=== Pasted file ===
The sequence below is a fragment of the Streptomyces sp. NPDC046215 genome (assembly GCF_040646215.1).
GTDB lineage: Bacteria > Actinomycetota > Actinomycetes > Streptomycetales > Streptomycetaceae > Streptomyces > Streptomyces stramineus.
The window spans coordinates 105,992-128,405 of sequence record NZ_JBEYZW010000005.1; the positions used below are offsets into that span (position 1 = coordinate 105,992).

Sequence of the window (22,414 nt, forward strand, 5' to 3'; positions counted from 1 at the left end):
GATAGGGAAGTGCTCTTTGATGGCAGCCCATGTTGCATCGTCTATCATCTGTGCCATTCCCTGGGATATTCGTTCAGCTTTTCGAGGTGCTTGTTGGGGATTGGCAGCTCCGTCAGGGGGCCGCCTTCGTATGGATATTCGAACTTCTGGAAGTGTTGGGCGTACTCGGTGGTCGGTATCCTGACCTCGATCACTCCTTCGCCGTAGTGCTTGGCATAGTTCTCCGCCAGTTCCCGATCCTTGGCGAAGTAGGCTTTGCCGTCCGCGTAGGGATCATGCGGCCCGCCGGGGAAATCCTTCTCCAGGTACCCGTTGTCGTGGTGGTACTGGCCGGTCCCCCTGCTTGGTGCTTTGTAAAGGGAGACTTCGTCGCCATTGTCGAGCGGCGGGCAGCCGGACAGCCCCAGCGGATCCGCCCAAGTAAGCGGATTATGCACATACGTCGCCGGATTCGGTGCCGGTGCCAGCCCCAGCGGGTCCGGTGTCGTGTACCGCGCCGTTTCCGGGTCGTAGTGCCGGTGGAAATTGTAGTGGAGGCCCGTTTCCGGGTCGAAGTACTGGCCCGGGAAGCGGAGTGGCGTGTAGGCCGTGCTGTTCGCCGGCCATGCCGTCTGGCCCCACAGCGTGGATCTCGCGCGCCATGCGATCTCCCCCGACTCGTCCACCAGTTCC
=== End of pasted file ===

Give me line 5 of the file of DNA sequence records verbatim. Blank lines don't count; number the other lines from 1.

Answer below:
GATAGGGAAGTGCTCTTTGATGGCAGCCCATGTTGCATCGTCTATCATCTGTGCCATTCCCTGGGATATTCGTTCAGCTTTTCGAGGTGCTTGTTGGGGATTGGCAGCTCCGTCAGGGGGCCGCCTTCGTATGGATATTCGAACTTCTGGAAGTGTTGGGCGTACTCGGTGGTCGGTATCCTGACCTCGATCACTCCTTCGCCGTAGTGCTTGGCATAGTTCTCCGCCAGTTCCCGATCCTTGGCGAAGTAGGCTTTGCCGTCCGCGTAGGGATCATGCGGCCCGCCGGGGAAATCCTTCTCCAGGTACCCGTTGTCGTGGTGGTACTGGCCGGTCCCCCTGCTTGGTGCTTTGTAAAGGGAGACTTCGTCGCCATTGTCGAGCGGCGGGCAGCCGGACAGCCCCAGCGGATCCGCCCAAGTAAGCGGATTATGCACATACGTCGCCGGATTCGGTGCCGGTGCCAGCCCCAGCGGGTCCGGTGTCGTGTACCGCGCCGTTTCCGGGTCGTAGTGCCGGTGGAAATTGTAGTGGAGGCCCGTTTCCGGGTCGAAGTACTGGCCCGGGAAGCGGAGTGGCGTGTAGGCCGTGCTGTTCGCCGGCCATGCCGTCTGGCCCCACAGCGTGGATCTCGCGCGCCATGCGATCTCCCCCGACTCGTCCACCAGTTCC